IoT is at the verge of turning into a most significant disruptive technology, but the associated risks may be quite concerning.
The Internet of Things is an increasingly important technology for businesses to utilize, but it comes at the cost of cybersecurity. Fortunately, you can implement IoT solutions and protect your network. Here is how!
We've long dreamt of a linked world before the internet totally revolutionized how we do business and interact. Today, even our devices are more connected than ever, and the Internet of Things (IoT) is empowering our old "dumb" machines to communicate efficiently.
What exactly does that mean? Fundamentally, we are now able to transmit information about virtually anything right back to a central origin, where it could be researched and contextualized by artificial intelligence. Afterward, these smart algorithms can supply recommendations and profound insights into human decision makers.
The benefits from this notion are apparent. IoT offers humanity immense opportunity. IoT can inform us about electricity use, and where waste is coming from. It enables predictive analytics, enabling companies to respond before machines fail and disrupt productivity. Data seized by IoT devices can tell us how to best position our retail screens. It may even notify us about customer behaviors and lifestyle routines.
There's only one problem when it comes to IoT: it creates more cybersecurity vulnerabilities. And failure to implement IoT means your organization won't be as competitive in the not too distant future.
Why is IoT insecure?
Why are IoT devices really insecure? In short, they produce more points of potential attack for would-be hackers. With more opportunity to worm their way into a network, the odds that an attacker succeeds increase greatly. So, while the ever rising demand for contextualized data dictates a need for much more widespread IoT execution, companies risk the safety of their networks as they build these systems out.
Data breaches are poor enough as it is, but imagine a burglar on your system once you're capturing enormous troves of data enabled by IoT devices. Nowadays you've got a centralized database detailing granular sides of your entire business's operations. Whether the attacker is still a rival or just wants to deploy ransomware on your own system, that spells big trouble for your own organization.
But dismissing IoT improvements is a short-term option that will eventually see your organization fall behind. Instead of delaying implementation for fear of attack, you've got to address the security concerns head-on.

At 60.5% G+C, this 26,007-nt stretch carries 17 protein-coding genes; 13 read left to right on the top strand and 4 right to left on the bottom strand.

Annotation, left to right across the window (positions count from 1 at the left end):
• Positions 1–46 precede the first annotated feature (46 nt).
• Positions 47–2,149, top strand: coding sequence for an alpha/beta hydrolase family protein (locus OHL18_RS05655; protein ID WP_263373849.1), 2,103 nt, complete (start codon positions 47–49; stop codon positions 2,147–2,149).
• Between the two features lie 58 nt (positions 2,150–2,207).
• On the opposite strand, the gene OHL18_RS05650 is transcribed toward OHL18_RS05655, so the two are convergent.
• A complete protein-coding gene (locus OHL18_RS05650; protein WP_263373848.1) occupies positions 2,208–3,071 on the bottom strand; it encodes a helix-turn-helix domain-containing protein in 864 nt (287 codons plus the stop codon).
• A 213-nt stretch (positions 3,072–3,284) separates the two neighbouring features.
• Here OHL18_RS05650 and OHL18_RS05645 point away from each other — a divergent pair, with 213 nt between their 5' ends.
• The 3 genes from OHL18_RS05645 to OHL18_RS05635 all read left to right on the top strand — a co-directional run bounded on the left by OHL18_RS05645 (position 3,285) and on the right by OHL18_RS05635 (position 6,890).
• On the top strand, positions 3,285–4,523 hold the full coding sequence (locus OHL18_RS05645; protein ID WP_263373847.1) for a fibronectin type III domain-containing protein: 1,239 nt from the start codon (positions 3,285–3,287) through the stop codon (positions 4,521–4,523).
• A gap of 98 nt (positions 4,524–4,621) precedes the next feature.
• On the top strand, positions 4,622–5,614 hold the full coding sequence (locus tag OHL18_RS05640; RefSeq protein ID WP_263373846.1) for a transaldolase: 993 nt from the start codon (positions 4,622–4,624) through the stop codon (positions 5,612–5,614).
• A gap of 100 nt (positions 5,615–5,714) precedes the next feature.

Rest assured, there is plenty that you can do to help protect your network when implementing IoT solutions. Best of all, many steps you need to take to secure IoT apparatus are the same security measures you should already be employing in your network (hint: if you're not, you might want to start after reading this article.)
1. Be selective when associating.
You do not have to connect every single device just as it can be linked. Consider what devices you really must draw information from, and what insights you are very likely to get from connecting them. Can this information help enhance your company's profitability? If so, then it's probably worth connecting, otherwise, it is an unnecessary apparatus that would only make a new attack vector when connected. Keep it off your network.
2. Always use strong passwords
This is a universal rule that should always be followed, whether you're using IoT devices in your system or not. Your passwords should be strong, randomly generated strings of characters, letters, and numbers, and you should not be reusing them for different accounts or apparatus. The same goes for IoT apparatus.
Many of these devices include factory set passwords which are relatively easy to figure out for the smart hacker. Ensure you change them to something safe. If you find it too hard to try to remember these protected passwords (note: it should be difficult,) you can look into password vaults which will help save, store, and even update your passwords.
3. Disable play functionality and universal plug
These attributes make it effortless for devices to recognize one another, that is useful for quick configuration, but also for hackers to identify and target your own network. By disabling universal plug and play, yes you will need to configure your devices to your network manually, but you will also get the reassurance it will be more difficult for people with ill intentions to target your own network too.
4. Always observe everything.
Last, you should be constantly visiting and revisiting apparatus to make sure they've been compromised. If you don't have the technical capability to do so, consider bringing someone on board that does. Outsourcing this service can also be feasible and, believe me, it is well worth the expense. If your network is compromised, you are going to wish you had not saved the money up front, since it's extremely costly to recoup from a cyber assault.
Don't be afraid of executing IoT. It's a wonderful instrument that can help you conduct business in a brighter, more efficient way.